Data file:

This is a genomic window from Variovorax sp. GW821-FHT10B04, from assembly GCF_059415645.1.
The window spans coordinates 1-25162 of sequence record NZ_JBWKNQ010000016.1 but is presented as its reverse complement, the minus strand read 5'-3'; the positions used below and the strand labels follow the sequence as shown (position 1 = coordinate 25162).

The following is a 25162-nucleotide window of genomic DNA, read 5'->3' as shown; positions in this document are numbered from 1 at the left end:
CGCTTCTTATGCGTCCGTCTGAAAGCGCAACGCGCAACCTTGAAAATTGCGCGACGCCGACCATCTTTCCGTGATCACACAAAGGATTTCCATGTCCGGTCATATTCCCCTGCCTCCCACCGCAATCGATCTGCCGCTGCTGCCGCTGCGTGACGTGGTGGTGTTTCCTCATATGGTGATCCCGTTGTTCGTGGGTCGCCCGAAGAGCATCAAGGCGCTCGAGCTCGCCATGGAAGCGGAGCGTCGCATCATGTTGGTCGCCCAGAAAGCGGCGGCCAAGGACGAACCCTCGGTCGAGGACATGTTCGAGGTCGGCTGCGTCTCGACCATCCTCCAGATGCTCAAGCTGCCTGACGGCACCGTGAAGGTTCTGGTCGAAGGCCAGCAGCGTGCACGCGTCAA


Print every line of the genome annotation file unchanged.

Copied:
This is a genomic window from Variovorax sp. GW821-FHT10B04, from assembly GCF_059415645.1.
The window spans coordinates 1-25162 of sequence record NZ_JBWKNQ010000016.1 but is presented as its reverse complement, the minus strand read 5'-3'; the positions used below and the strand labels follow the sequence as shown (position 1 = coordinate 25162).

The following is a 25162-nucleotide window of genomic DNA, read 5'->3' as shown; positions in this document are numbered from 1 at the left end:
CGCTTCTTATGCGTCCGTCTGAAAGCGCAACGCGCAACCTTGAAAATTGCGCGACGCCGACCATCTTTCCGTGATCACACAAAGGATTTCCATGTCCGGTCATATTCCCCTGCCTCCCACCGCAATCGATCTGCCGCTGCTGCCGCTGCGTGACGTGGTGGTGTTTCCTCATATGGTGATCCCGTTGTTCGTGGGTCGCCCGAAGAGCATCAAGGCGCTCGAGCTCGCCATGGAAGCGGAGCGTCGCATCATGTTGGTCGCCCAGAAAGCGGCGGCCAAGGACGAACCCTCGGTCGAGGACATGTTCGAGGTCGGCTGCGTCTCGACCATCCTCCAGATGCTCAAGCTGCCTGACGGCACCGTGAAGGTTCTGGTCGAAGGCCAGCAGCGTGCACGCGTCAA